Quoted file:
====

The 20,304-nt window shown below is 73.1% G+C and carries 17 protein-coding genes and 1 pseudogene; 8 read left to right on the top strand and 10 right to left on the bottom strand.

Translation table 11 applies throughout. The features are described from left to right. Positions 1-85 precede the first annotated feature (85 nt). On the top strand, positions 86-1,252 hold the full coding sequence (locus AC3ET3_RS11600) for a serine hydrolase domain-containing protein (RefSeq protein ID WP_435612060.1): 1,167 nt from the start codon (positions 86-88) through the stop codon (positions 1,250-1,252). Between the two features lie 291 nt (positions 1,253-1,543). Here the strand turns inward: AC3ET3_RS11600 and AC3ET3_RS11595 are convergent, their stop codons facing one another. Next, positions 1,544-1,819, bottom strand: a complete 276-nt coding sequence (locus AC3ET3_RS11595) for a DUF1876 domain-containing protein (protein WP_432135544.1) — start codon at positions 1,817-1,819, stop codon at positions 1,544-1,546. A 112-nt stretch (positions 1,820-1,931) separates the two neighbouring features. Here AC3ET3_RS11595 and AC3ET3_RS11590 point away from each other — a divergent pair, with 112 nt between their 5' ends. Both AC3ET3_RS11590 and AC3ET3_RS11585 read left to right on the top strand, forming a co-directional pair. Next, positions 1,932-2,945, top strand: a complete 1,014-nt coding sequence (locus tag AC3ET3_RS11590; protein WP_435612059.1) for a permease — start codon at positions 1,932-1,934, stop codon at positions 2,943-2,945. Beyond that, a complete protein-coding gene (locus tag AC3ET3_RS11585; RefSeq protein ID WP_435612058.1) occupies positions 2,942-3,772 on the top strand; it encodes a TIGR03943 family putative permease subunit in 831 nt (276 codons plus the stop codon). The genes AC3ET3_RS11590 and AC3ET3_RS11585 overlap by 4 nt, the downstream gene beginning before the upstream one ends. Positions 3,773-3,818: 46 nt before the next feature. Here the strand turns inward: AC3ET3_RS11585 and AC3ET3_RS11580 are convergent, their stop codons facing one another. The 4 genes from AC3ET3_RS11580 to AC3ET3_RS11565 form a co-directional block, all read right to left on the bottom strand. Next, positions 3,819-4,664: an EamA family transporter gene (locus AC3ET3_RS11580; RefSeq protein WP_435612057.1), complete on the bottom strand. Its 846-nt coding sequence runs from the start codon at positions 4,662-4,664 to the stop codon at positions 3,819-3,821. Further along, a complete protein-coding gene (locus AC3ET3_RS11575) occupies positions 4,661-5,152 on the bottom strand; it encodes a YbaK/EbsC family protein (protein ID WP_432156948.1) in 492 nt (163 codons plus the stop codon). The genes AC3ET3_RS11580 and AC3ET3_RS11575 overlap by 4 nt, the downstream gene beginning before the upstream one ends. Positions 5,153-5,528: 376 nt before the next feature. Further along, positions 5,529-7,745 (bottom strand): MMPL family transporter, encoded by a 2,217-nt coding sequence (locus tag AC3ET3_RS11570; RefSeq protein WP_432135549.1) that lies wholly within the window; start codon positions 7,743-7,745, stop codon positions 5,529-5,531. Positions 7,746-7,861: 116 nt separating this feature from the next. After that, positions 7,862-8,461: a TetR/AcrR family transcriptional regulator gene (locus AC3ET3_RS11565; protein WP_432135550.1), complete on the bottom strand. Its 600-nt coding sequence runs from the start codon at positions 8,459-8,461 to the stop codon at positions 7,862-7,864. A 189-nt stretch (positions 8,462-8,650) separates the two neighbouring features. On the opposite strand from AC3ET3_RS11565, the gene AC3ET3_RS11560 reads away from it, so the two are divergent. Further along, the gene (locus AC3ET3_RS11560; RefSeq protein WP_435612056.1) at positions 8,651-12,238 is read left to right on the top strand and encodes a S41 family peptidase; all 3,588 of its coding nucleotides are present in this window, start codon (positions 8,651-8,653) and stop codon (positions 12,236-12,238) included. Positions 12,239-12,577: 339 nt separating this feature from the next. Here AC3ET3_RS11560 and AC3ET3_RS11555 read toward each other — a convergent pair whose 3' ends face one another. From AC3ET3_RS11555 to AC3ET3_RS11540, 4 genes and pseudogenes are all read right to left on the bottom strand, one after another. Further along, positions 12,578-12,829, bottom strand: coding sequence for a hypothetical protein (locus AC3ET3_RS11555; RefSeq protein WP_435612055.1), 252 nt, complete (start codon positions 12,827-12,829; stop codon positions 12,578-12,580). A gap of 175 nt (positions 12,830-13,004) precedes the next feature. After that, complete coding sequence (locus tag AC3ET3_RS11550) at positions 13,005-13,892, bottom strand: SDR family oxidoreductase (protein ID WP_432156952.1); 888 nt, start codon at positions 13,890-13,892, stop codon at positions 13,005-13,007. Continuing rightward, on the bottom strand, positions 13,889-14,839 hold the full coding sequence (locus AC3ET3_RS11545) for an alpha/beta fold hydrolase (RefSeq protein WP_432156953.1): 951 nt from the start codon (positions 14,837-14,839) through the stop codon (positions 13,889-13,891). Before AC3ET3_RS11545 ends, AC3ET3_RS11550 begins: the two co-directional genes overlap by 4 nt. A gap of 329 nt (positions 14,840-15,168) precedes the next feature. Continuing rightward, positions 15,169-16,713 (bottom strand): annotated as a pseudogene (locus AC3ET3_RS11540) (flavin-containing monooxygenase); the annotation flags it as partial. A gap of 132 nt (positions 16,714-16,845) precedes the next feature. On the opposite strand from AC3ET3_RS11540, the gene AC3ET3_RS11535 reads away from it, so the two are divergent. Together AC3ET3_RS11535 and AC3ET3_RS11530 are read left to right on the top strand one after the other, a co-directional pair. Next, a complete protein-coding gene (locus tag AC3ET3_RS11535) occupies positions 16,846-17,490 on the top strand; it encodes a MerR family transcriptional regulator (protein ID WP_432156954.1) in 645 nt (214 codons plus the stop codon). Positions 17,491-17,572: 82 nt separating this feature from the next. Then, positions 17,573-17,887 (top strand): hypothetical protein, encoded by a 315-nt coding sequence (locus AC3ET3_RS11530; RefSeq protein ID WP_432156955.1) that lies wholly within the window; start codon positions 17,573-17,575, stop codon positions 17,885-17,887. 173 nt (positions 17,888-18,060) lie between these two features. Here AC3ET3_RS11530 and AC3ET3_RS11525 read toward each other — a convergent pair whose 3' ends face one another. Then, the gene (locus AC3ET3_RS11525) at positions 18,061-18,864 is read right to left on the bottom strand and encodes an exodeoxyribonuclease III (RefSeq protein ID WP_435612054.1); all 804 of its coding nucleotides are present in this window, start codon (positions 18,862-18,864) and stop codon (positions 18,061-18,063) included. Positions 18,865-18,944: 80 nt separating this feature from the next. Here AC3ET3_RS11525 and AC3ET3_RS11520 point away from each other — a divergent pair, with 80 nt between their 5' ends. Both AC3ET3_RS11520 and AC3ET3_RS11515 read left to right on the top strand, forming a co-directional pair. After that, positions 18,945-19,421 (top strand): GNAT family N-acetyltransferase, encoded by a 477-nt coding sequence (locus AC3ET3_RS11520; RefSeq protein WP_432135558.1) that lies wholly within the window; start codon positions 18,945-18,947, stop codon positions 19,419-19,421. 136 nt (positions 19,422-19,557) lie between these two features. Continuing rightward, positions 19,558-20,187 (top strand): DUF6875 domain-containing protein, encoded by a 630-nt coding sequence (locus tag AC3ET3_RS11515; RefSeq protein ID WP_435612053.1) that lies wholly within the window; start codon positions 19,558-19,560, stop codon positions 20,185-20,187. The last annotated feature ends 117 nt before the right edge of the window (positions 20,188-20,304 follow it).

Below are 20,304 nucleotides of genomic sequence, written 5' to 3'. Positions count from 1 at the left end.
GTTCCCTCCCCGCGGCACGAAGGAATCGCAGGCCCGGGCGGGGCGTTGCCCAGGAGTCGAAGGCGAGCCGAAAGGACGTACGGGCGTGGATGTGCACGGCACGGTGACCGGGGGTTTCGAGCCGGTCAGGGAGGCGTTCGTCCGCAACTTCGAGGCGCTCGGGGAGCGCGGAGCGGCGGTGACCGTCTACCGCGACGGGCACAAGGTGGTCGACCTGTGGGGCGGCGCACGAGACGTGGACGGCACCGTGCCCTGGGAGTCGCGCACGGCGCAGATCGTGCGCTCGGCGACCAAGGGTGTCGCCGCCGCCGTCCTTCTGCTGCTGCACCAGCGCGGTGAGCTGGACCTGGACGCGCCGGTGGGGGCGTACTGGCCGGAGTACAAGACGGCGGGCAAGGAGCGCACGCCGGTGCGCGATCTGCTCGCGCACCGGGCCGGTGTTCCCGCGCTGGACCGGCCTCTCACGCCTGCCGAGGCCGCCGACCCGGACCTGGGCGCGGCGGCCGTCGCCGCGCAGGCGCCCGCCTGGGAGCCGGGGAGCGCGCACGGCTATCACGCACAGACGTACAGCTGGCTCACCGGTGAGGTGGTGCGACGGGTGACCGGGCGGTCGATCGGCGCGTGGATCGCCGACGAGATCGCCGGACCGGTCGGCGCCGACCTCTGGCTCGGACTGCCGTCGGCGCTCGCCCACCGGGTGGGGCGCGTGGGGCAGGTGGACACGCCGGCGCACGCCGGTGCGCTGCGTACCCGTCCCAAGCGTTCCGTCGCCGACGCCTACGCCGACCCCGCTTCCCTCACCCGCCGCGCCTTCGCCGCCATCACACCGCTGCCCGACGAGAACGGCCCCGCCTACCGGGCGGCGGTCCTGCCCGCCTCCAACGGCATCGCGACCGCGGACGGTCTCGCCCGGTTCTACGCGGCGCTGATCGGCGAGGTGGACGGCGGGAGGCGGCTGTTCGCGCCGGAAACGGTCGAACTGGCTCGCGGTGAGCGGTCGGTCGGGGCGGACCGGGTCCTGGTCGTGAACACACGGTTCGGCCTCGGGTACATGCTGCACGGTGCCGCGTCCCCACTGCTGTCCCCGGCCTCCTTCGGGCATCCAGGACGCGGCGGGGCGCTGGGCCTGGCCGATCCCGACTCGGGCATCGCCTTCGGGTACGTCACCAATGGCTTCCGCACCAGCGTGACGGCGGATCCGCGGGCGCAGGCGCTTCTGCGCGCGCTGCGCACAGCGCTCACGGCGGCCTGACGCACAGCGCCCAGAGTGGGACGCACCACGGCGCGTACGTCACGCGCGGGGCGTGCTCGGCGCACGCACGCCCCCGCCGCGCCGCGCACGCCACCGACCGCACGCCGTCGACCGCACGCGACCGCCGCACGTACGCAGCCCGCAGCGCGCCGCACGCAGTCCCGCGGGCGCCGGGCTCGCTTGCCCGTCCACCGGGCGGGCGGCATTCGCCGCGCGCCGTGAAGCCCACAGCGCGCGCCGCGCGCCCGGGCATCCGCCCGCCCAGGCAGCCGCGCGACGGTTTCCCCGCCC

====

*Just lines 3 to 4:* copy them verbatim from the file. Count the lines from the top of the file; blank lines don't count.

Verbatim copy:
Below are 20,304 nucleotides of genomic sequence, written 5' to 3'. Positions count from 1 at the left end.
GTTCCCTCCCCGCGGCACGAAGGAATCGCAGGCCCGGGCGGGGCGTTGCCCAGGAGTCGAAGGCGAGCCGAAAGGACGTACGGGCGTGGATGTGCACGGCACGGTGACCGGGGGTTTCGAGCCGGTCAGGGAGGCGTTCGTCCGCAACTTCGAGGCGCTCGGGGAGCGCGGAGCGGCGGTGACCGTCTACCGCGACGGGCACAAGGTGGTCGACCTGTGGGGCGGCGCACGAGACGTGGACGGCACCGTGCCCTGGGAGTCGCGCACGGCGCAGATCGTGCGCTCGGCGACCAAGGGTGTCGCCGCCGCCGTCCTTCTGCTGCTGCACCAGCGCGGTGAGCTGGACCTGGACGCGCCGGTGGGGGCGTACTGGCCGGAGTACAAGACGGCGGGCAAGGAGCGCACGCCGGTGCGCGATCTGCTCGCGCACCGGGCCGGTGTTCCCGCGCTGGACCGGCCTCTCACGCCTGCCGAGGCCGCCGACCCGGACCTGGGCGCGGCGGCCGTCGCCGCGCAGGCGCCCGCCTGGGAGCCGGGGAGCGCGCACGGCTATCACGCACAGACGTACAGCTGGCTCACCGGTGAGGTGGTGCGACGGGTGACCGGGCGGTCGATCGGCGCGTGGATCGCCGACGAGATCGCCGGACCGGTCGGCGCCGACCTCTGGCTCGGACTGCCGTCGGCGCTCGCCCACCGGGTGGGGCGCGTGGGGCAGGTGGACACGCCGGCGCACGCCGGTGCGCTGCGTACCCGTCCCAAGCGTTCCGTCGCCGACGCCTACGCCGACCCCGCTTCCCTCACCCGCCGCGCCTTCGCCGCCATCACACCGCTGCCCGACGAGAACGGCCCCGCCTACCGGGCGGCGGTCCTGCCCGCCTCCAACGGCATCGCGACCGCGGACGGTCTCGCCCGGTTCTACGCGGCGCTGATCGGCGAGGTGGACGGCGGGAGGCGGCTGTTCGCGCCGGAAACGGTCGAACTGGCTCGCGGTGAGCGGTCGGTCGGGGCGGACCGGGTCCTGGTCGTGAACACACGGTTCGGCCTCGGGTACATGCTGCACGGTGCCGCGTCCCCACTGCTGTCCCCGGCCTCCTTCGGGCATCCAGGACGCGGCGGGGCGCTGGGCCTGGCCGATCCCGACTCGGGCATCGCCTTCGGGTACGTCACCAATGGCTTCCGCACCAGCGTGACGGCGGATCCGCGGGCGCAGGCGCTTCTGCGCGCGCTGCGCACAGCGCTCACGGCGGCCTGACGCACAGCGCCCAGAGTGGGACGCACCACGGCGCGTACGTCACGCGCGGGGCGTGCTCGGCGCACGCACGCCCCCGCCGCGCCGCGCACGCCACCGACCGCACGCCGTCGACCGCACGCGACCGCCGCACGTACGCAGCCCGCAGCGCGCCGCACGCAGTCCCGCGGGCGCCGGGCTCGCTTGCCCGTCCACCGGGCGGGCGGCATTCGCCGCGCGCCGTGAAGCCCACAGCGCGCGCCGCGCGCCCGGGCATCCGCCCGCCCAGGCAGCCGCGCGACGGTTTCCCCGCCC